Rotates text, mtext, and attribute definitions as close as possible to horizontal for better readability. Left-read text is also converted to right-read text. If you prefer to orient text at an orientation other than horizontal, you can choose to do so by setting a new absolute orientation angle.

26. SKETCH

Create freehand line segments by literally “sketching” them. The sketch can be done using a line, polyline, or spline. The increment of each segment of the spline can also be set as a variable of the SKETCH command, as well as how closely the curve of the spline fits to the freehand sketch.

27. SPELL

Does a spell check of the drawing. This applies to single and multiline text, multileader text, dimension text, and text within xrefs. This command can be set to apply to both the Model space and Paper space. To use the spell check function, you will need to choose a Dictionary to use as reference.

28. SUBTRACT

Create an object by subtracting an overlapping region or a solid region from another 3D object. This is a fairly intuitive tool for creating custom solid objects based on the geometry of the currently existing objects in your Model space.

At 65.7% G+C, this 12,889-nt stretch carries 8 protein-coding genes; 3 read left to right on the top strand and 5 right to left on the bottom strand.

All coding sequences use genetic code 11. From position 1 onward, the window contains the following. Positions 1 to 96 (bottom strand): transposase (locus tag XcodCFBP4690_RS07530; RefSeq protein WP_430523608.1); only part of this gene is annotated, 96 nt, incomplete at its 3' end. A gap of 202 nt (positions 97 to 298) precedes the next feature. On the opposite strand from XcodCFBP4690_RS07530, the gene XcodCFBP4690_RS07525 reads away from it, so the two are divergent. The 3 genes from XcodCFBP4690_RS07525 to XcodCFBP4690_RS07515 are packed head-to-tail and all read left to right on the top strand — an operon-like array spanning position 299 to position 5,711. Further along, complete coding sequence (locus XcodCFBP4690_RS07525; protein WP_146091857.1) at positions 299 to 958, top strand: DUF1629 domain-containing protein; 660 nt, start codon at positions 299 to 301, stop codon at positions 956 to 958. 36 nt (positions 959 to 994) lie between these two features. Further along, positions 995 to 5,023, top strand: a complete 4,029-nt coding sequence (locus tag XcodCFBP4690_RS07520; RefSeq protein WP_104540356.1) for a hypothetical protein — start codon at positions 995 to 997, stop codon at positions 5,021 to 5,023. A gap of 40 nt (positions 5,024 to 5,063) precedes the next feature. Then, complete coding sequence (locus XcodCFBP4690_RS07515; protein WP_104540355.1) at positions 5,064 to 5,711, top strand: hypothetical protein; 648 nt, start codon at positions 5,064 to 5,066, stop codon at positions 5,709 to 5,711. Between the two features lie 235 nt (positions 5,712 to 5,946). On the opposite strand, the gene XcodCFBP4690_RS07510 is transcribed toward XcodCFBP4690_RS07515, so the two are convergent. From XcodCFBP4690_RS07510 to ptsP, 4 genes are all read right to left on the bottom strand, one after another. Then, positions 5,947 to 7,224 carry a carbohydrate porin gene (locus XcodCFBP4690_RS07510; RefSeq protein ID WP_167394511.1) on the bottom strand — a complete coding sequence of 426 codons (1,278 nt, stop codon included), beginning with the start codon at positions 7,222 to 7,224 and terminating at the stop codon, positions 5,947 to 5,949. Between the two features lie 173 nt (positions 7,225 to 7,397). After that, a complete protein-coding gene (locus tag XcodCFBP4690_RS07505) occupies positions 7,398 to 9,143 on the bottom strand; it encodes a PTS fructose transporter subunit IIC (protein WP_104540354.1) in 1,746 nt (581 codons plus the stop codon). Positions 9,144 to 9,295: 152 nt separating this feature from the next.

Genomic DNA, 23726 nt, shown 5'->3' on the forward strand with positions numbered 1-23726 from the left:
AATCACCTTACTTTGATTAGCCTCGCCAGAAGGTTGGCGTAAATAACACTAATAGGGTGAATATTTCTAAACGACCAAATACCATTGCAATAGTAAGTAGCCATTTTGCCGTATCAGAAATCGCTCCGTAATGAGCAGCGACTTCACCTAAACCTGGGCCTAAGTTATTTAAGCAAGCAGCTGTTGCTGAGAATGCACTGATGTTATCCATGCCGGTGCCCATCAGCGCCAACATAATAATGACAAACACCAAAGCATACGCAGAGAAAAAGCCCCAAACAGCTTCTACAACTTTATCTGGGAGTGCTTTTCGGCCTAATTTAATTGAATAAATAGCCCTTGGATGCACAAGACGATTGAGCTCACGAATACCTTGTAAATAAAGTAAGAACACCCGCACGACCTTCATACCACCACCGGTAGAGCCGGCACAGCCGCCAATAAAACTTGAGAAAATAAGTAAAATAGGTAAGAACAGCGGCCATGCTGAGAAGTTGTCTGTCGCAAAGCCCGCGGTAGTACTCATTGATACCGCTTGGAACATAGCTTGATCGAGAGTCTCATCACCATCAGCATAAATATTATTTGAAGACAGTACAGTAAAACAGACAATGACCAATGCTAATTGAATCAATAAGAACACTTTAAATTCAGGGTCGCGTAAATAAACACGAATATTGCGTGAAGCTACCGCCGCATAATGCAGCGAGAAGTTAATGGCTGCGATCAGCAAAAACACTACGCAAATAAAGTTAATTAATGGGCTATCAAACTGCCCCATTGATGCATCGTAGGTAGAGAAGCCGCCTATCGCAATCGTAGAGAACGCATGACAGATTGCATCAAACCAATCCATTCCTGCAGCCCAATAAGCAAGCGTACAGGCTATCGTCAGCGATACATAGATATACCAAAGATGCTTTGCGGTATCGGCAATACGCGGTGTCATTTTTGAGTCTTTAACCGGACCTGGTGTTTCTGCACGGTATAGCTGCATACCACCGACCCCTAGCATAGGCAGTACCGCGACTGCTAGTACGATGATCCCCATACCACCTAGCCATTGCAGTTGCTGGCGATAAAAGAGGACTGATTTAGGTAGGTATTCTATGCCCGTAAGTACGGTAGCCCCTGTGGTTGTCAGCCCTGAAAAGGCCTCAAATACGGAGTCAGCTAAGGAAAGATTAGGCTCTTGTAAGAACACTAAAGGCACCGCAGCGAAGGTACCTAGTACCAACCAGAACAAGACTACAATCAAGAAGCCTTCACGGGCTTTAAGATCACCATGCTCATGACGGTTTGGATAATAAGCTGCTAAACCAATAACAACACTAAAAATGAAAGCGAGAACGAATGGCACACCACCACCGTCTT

29. U

Simply put, the U command undoes your most recent operation. Take note that not all operations can be done, such as the deletion of an object via PURGE. You can also enter the U command repeatedly to reverse your entire course of actions back to when the file was originally opened.

30. WIPEOUT

Create a polygonal area that takes on the current background color, effectively masking any underlying objects and preventing them from showing up in the Paper space. To make a wipeout object, you simply need to define its first point and polygonal boundary. The wipeout object can be activated or deactivated as needed.

Final thoughts

By no means is this list an exhaustive representation of the most important commands in AutoCAD. We can probably come up with a list that is twice or three times as long and still not dwell on commands that are irrelevant or only selectively useful.

This is just a testament of just how versatile and useful the AutoCAD software is, thus keeping it the industry standard for technical and industrial design. If you know all these commands and use them regularly, then good for you! Are there any other commands we missed, and you feel should be included on the list? Let us know in the comments!